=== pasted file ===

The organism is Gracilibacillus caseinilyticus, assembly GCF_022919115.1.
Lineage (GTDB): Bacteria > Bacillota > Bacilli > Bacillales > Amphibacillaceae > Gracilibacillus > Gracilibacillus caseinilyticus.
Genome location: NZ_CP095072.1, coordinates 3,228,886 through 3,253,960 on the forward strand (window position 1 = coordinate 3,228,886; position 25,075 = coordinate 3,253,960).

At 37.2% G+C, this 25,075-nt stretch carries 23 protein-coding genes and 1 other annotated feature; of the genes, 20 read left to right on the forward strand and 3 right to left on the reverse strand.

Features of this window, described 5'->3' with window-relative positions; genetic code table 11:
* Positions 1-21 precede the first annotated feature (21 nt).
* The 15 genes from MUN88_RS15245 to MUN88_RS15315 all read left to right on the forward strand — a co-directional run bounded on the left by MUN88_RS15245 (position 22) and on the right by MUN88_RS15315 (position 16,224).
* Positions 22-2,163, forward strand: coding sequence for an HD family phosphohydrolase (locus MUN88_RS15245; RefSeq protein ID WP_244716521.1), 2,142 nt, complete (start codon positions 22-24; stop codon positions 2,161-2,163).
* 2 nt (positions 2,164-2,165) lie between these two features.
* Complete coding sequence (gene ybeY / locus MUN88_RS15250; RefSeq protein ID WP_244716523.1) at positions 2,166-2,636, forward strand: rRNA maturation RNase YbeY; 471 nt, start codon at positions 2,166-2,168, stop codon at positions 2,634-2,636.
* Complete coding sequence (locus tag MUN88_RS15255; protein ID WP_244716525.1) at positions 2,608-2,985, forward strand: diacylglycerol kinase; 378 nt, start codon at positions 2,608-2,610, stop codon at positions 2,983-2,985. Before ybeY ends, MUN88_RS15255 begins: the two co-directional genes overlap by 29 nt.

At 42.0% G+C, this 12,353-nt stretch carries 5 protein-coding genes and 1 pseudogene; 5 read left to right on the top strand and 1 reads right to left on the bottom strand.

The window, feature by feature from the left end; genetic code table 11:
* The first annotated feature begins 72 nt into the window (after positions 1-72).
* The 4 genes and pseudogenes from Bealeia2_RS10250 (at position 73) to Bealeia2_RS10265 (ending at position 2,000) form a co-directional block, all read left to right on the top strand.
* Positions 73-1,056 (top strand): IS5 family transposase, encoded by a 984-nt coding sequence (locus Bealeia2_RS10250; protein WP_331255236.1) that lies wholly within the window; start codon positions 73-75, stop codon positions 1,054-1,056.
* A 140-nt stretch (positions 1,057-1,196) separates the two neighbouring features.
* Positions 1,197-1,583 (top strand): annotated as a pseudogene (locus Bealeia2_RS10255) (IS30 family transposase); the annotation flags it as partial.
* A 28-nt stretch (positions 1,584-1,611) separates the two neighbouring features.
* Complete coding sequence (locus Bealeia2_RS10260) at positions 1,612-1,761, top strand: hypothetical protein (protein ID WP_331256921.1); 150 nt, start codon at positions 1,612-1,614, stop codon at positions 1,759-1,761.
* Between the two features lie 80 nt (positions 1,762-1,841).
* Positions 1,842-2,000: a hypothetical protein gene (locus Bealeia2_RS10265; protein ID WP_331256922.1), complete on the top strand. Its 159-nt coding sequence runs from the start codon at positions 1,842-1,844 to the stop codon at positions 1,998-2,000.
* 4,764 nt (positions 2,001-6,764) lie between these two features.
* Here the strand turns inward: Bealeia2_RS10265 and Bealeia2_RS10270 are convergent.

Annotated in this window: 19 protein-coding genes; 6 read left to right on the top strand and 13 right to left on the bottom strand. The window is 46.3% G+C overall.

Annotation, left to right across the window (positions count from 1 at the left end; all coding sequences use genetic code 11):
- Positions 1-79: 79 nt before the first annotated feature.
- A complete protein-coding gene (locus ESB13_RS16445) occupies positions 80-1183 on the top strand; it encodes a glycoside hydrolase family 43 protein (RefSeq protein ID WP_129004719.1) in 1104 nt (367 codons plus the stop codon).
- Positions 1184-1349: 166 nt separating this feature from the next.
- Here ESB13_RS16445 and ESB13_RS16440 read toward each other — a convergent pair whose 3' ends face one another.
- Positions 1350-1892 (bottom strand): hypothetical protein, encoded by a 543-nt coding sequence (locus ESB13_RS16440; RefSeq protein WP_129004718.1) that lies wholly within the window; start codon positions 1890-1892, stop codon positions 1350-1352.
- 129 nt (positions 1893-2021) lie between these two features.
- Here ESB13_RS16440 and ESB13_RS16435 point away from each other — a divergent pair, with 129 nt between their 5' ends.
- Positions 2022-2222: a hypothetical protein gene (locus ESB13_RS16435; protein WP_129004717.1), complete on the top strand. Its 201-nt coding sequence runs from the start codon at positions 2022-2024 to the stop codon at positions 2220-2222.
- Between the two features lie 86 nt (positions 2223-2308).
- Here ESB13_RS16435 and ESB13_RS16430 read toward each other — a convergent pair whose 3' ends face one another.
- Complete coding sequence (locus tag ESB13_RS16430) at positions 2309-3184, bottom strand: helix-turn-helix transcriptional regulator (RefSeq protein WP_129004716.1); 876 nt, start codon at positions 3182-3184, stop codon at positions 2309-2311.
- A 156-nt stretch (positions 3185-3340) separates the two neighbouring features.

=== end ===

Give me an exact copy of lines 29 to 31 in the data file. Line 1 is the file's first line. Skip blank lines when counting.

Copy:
- Positions 1184-1349: 166 nt separating this feature from the next.
- Here ESB13_RS16445 and ESB13_RS16440 read toward each other — a convergent pair whose 3' ends face one another.
- Positions 1350-1892 (bottom strand): hypothetical protein, encoded by a 543-nt coding sequence (locus ESB13_RS16440; RefSeq protein WP_129004718.1) that lies wholly within the window; start codon positions 1890-1892, stop codon positions 1350-1352.